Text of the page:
By LEWIS OAKWOOD.
THE SUMMER OF SIXTY-EIGHT
It seemed every day in full bloom though money was scarce
on the ground the summer of sixty-eight a child and the fields
as full as a galaxy of flowering stars.
A white butterfly drinks from a teardrop
on the back of my eight-year-old hand, a hand that rings a bell
on my bicycle as I am swept up into an air of gloom.
I kick off my black shoes on my return from the church on that day
of memory swept days, again and again I dream of my father
and his return from the summer of sixty-eight.
BE OF GOOD CHEER
The morning rabbit to see for the first time bathed
in yellow light the leaves on the trees and the grass
along the bank and the splash of the kingfisher
with a stickleback in its beak.
At every stride, I am again that child of well-being;
my body smoothly bends from side to side along a stream
as days in their thousands trickle down my back
and all thought gone with the water strider.
The sun shines everywhere; great-hearted and without care,
as I place my hand in its waters.
An owl blinks at the blood of the moon
over salmon that leap from nightmare-trenches
to the open sea where fear gives way to the smile of
the sun over an oyster-catcher seabird in white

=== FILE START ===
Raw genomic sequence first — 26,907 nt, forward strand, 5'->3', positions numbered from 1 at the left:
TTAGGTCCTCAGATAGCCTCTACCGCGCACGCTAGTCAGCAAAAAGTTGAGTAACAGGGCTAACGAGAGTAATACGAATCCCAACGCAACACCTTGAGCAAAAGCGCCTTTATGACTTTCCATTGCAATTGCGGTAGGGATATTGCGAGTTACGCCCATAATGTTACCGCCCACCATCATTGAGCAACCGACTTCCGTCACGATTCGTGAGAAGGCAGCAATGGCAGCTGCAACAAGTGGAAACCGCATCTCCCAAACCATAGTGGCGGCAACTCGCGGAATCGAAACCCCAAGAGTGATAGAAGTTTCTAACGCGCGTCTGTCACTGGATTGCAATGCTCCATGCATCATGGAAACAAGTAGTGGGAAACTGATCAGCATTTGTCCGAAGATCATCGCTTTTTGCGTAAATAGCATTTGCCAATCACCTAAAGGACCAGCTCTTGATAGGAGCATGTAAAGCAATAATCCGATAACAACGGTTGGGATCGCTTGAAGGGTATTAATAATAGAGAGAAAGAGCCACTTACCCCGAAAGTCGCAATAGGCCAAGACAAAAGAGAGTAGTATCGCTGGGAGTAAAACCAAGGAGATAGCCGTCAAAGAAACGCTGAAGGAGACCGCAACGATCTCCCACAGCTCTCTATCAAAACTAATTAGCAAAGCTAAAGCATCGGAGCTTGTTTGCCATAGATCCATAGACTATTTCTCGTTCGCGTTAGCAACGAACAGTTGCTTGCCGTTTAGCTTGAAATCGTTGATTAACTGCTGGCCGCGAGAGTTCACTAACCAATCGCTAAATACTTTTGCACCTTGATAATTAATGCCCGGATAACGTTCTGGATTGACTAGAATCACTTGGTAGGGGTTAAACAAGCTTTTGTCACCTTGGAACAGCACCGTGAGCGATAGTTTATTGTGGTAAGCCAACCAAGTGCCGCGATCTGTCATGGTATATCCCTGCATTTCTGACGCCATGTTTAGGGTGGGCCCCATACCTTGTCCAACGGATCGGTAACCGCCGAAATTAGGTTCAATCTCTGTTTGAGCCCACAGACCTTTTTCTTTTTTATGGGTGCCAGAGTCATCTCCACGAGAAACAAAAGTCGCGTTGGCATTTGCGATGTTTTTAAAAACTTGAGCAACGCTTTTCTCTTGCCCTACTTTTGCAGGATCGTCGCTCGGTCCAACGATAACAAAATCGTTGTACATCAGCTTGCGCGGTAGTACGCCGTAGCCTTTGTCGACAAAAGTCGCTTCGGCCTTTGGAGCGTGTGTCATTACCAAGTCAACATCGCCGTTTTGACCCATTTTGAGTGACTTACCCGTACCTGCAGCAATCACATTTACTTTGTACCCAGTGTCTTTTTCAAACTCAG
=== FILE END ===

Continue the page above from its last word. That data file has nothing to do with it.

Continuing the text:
shirt and straw sunhat and Siegfried Sassoon
out on the seafront with his dog that laps at
the new dawn in a frisbee.
Bread, fish and wine under an olive tree by the blue afternoon sea
where Zorba casts off his shoes and begins to dance—
claps his hands and the soul leaps into the air like the ascension of
Christ higher and higher to leave the body behind with the crowd of
the onlooker-pebbles on a Cretan beach that seem to smile
with confidence at the whole of creation.
THE OLD ORCHARD
Their bones grind together as they walk round and round
the old orchard, where I watch and listen to the dead:
“we lost our tomorrow and in that blackest night we are
afraid that you have forgotten our names.
We have gathered from the few remembrances: blood-filled
clouds across the moon over trenches and rats with fleas
and our feet permanently wet, gas masks and tanks,
rifles with bayonets, severed limbs stuck on the cold barbed wire
and cholera spirals into our food and water and the fallen
we have trodden underfoot.”
With them in remembrance I walk round and round
where my grandfather and his friends lay restless under
the old orchard in France.
SHE HELD OUT HER HAND
A yellow sapphire rolls out of my shoe.
Follow me in happy song, she says.
I observe something in all this
to make the best of it;
with a backwards glance,
the sun behind me is on the rise.
Lewis Oakwood was born in London where for many years he worked as a funeral service operative. He now lives in a small village in Hampshire — at its centre a church, a post office, a corner shop and gossip.